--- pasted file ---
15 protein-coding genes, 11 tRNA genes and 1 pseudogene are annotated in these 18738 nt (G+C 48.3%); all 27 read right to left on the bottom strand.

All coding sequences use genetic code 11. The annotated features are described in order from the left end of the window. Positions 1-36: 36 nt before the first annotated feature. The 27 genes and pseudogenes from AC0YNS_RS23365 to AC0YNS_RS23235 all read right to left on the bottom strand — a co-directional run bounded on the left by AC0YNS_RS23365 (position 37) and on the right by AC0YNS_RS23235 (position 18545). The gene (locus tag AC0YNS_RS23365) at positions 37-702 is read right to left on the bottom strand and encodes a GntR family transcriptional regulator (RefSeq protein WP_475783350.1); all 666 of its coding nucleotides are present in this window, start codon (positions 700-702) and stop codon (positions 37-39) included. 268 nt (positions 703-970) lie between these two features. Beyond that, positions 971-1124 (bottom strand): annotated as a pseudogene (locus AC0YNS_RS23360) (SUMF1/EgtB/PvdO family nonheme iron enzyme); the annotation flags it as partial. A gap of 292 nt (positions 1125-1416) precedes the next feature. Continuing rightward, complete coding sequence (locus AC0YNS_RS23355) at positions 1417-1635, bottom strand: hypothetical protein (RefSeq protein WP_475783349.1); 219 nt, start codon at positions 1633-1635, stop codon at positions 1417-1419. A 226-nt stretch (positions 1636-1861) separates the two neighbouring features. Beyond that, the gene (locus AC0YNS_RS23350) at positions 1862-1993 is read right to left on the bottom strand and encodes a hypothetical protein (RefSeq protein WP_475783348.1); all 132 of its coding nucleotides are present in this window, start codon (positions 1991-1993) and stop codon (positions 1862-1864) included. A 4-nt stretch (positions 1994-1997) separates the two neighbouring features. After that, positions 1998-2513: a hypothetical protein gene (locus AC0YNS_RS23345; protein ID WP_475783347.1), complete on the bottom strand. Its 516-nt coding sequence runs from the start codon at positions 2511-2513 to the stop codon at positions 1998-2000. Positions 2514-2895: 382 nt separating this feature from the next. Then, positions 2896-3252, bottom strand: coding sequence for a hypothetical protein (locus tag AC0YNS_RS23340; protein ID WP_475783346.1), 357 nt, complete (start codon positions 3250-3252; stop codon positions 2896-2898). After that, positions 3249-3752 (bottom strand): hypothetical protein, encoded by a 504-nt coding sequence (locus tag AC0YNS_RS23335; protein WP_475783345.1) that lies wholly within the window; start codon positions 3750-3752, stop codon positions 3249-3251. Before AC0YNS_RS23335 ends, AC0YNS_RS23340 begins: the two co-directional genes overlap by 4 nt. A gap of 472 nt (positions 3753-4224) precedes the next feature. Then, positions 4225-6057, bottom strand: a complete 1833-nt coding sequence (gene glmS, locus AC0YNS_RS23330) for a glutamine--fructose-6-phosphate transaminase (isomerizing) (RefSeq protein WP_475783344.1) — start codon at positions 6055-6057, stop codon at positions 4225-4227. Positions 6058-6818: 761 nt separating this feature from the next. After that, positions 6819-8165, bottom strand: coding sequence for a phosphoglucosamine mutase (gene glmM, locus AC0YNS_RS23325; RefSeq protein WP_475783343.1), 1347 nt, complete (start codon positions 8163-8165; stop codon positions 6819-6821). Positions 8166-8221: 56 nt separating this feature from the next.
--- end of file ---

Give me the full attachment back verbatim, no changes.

15 protein-coding genes, 11 tRNA genes and 1 pseudogene are annotated in these 18738 nt (G+C 48.3%); all 27 read right to left on the bottom strand.

All coding sequences use genetic code 11. The annotated features are described in order from the left end of the window. Positions 1-36: 36 nt before the first annotated feature. The 27 genes and pseudogenes from AC0YNS_RS23365 to AC0YNS_RS23235 all read right to left on the bottom strand — a co-directional run bounded on the left by AC0YNS_RS23365 (position 37) and on the right by AC0YNS_RS23235 (position 18545). The gene (locus tag AC0YNS_RS23365) at positions 37-702 is read right to left on the bottom strand and encodes a GntR family transcriptional regulator (RefSeq protein WP_475783350.1); all 666 of its coding nucleotides are present in this window, start codon (positions 700-702) and stop codon (positions 37-39) included. 268 nt (positions 703-970) lie between these two features. Beyond that, positions 971-1124 (bottom strand): annotated as a pseudogene (locus AC0YNS_RS23360) (SUMF1/EgtB/PvdO family nonheme iron enzyme); the annotation flags it as partial. A gap of 292 nt (positions 1125-1416) precedes the next feature. Continuing rightward, complete coding sequence (locus AC0YNS_RS23355) at positions 1417-1635, bottom strand: hypothetical protein (RefSeq protein WP_475783349.1); 219 nt, start codon at positions 1633-1635, stop codon at positions 1417-1419. A 226-nt stretch (positions 1636-1861) separates the two neighbouring features. Beyond that, the gene (locus AC0YNS_RS23350) at positions 1862-1993 is read right to left on the bottom strand and encodes a hypothetical protein (RefSeq protein WP_475783348.1); all 132 of its coding nucleotides are present in this window, start codon (positions 1991-1993) and stop codon (positions 1862-1864) included. A 4-nt stretch (positions 1994-1997) separates the two neighbouring features. After that, positions 1998-2513: a hypothetical protein gene (locus AC0YNS_RS23345; protein ID WP_475783347.1), complete on the bottom strand. Its 516-nt coding sequence runs from the start codon at positions 2511-2513 to the stop codon at positions 1998-2000. Positions 2514-2895: 382 nt separating this feature from the next. Then, positions 2896-3252, bottom strand: coding sequence for a hypothetical protein (locus tag AC0YNS_RS23340; protein ID WP_475783346.1), 357 nt, complete (start codon positions 3250-3252; stop codon positions 2896-2898). After that, positions 3249-3752 (bottom strand): hypothetical protein, encoded by a 504-nt coding sequence (locus tag AC0YNS_RS23335; protein WP_475783345.1) that lies wholly within the window; start codon positions 3750-3752, stop codon positions 3249-3251. Before AC0YNS_RS23335 ends, AC0YNS_RS23340 begins: the two co-directional genes overlap by 4 nt. A gap of 472 nt (positions 3753-4224) precedes the next feature. Then, positions 4225-6057, bottom strand: a complete 1833-nt coding sequence (gene glmS, locus AC0YNS_RS23330) for a glutamine--fructose-6-phosphate transaminase (isomerizing) (RefSeq protein WP_475783344.1) — start codon at positions 6055-6057, stop codon at positions 4225-4227. Positions 6058-6818: 761 nt separating this feature from the next. After that, positions 6819-8165, bottom strand: coding sequence for a phosphoglucosamine mutase (gene glmM, locus AC0YNS_RS23325; RefSeq protein WP_475783343.1), 1347 nt, complete (start codon positions 8163-8165; stop codon positions 6819-6821). Positions 8166-8221: 56 nt separating this feature from the next.